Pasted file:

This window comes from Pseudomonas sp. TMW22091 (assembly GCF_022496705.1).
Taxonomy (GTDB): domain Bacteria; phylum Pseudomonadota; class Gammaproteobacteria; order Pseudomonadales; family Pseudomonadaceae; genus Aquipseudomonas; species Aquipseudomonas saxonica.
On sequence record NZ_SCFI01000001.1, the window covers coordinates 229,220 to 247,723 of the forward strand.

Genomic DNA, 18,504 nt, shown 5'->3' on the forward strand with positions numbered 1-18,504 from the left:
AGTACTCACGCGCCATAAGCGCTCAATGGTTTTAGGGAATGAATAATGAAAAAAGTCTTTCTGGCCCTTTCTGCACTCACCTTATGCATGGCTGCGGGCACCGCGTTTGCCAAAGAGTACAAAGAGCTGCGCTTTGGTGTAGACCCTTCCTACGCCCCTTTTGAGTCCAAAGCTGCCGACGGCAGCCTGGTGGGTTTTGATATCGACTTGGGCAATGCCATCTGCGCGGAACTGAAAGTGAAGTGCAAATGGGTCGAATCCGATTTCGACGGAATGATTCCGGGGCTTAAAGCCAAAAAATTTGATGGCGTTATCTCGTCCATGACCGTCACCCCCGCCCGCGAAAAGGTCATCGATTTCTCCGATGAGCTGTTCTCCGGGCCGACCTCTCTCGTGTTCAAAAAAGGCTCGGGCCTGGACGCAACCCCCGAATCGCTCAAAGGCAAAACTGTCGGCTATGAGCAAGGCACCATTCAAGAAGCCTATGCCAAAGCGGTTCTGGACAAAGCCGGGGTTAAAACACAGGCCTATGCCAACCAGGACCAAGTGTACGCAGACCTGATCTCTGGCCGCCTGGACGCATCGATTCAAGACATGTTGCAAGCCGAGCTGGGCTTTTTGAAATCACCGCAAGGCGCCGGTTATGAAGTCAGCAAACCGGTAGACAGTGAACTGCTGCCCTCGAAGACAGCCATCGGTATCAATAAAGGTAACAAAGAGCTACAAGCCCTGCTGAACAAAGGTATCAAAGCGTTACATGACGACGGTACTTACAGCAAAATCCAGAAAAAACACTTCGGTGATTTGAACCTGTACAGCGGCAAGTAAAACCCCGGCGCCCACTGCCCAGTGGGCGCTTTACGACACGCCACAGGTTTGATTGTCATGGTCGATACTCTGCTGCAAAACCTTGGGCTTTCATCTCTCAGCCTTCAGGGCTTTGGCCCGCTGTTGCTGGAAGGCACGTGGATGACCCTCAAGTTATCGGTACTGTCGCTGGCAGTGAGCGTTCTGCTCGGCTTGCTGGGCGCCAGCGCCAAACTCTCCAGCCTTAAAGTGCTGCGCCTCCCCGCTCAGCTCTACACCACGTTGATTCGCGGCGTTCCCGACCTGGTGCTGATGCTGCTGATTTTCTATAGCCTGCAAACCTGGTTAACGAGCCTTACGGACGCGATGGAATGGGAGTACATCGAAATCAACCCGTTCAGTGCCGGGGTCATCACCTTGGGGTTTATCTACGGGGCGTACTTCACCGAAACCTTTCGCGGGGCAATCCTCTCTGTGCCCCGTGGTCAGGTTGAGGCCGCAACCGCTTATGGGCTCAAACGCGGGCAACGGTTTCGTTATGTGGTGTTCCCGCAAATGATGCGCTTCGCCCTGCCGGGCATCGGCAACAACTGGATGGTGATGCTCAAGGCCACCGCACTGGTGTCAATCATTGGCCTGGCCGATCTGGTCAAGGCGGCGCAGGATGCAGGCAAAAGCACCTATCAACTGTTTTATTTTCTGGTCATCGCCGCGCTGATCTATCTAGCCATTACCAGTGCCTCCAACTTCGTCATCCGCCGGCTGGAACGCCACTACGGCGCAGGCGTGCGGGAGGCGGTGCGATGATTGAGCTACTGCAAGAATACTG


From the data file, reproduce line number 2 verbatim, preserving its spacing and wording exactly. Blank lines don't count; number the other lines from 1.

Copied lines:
Taxonomy (GTDB): domain Bacteria; phylum Pseudomonadota; class Gammaproteobacteria; order Pseudomonadales; family Pseudomonadaceae; genus Aquipseudomonas; species Aquipseudomonas saxonica.